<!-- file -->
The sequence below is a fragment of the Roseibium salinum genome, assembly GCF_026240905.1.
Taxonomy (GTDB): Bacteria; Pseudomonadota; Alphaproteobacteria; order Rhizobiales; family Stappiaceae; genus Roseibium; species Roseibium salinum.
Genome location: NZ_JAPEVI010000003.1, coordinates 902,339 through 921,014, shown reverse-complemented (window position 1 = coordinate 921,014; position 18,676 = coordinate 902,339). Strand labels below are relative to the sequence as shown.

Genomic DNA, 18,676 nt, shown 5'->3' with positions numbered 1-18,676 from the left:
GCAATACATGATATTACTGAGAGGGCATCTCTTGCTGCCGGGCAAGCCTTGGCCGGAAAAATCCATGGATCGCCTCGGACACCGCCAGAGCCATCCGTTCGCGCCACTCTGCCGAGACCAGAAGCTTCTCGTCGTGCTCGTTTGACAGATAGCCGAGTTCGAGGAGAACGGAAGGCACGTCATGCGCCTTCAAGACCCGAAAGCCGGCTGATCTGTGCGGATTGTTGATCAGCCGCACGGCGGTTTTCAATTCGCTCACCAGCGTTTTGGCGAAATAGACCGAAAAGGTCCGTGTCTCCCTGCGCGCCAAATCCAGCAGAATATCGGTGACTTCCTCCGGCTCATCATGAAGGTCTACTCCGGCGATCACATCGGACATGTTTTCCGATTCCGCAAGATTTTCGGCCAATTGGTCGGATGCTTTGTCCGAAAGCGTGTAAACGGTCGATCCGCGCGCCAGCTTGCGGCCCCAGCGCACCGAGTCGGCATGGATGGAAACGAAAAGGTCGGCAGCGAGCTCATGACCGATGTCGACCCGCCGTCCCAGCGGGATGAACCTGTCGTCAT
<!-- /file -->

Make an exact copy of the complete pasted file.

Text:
The sequence below is a fragment of the Roseibium salinum genome, assembly GCF_026240905.1.
Taxonomy (GTDB): Bacteria; Pseudomonadota; Alphaproteobacteria; order Rhizobiales; family Stappiaceae; genus Roseibium; species Roseibium salinum.
Genome location: NZ_JAPEVI010000003.1, coordinates 902,339 through 921,014, shown reverse-complemented (window position 1 = coordinate 921,014; position 18,676 = coordinate 902,339). Strand labels below are relative to the sequence as shown.

Genomic DNA, 18,676 nt, shown 5'->3' with positions numbered 1-18,676 from the left:
GCAATACATGATATTACTGAGAGGGCATCTCTTGCTGCCGGGCAAGCCTTGGCCGGAAAAATCCATGGATCGCCTCGGACACCGCCAGAGCCATCCGTTCGCGCCACTCTGCCGAGACCAGAAGCTTCTCGTCGTGCTCGTTTGACAGATAGCCGAGTTCGAGGAGAACGGAAGGCACGTCATGCGCCTTCAAGACCCGAAAGCCGGCTGATCTGTGCGGATTGTTGATCAGCCGCACGGCGGTTTTCAATTCGCTCACCAGCGTTTTGGCGAAATAGACCGAAAAGGTCCGTGTCTCCCTGCGCGCCAAATCCAGCAGAATATCGGTGACTTCCTCCGGCTCATCATGAAGGTCTACTCCGGCGATCACATCGGACATGTTTTCCGATTCCGCAAGATTTTCGGCCAATTGGTCGGATGCTTTGTCCGAAAGCGTGTAAACGGTCGATCCGCGCGCCAGCTTGCGGCCCCAGCGCACCGAGTCGGCATGGATGGAAACGAAAAGGTCGGCAGCGAGCTCATGACCGATGTCGACCCGCCGTCCCAGCGGGATGAACCTGTCGTCAT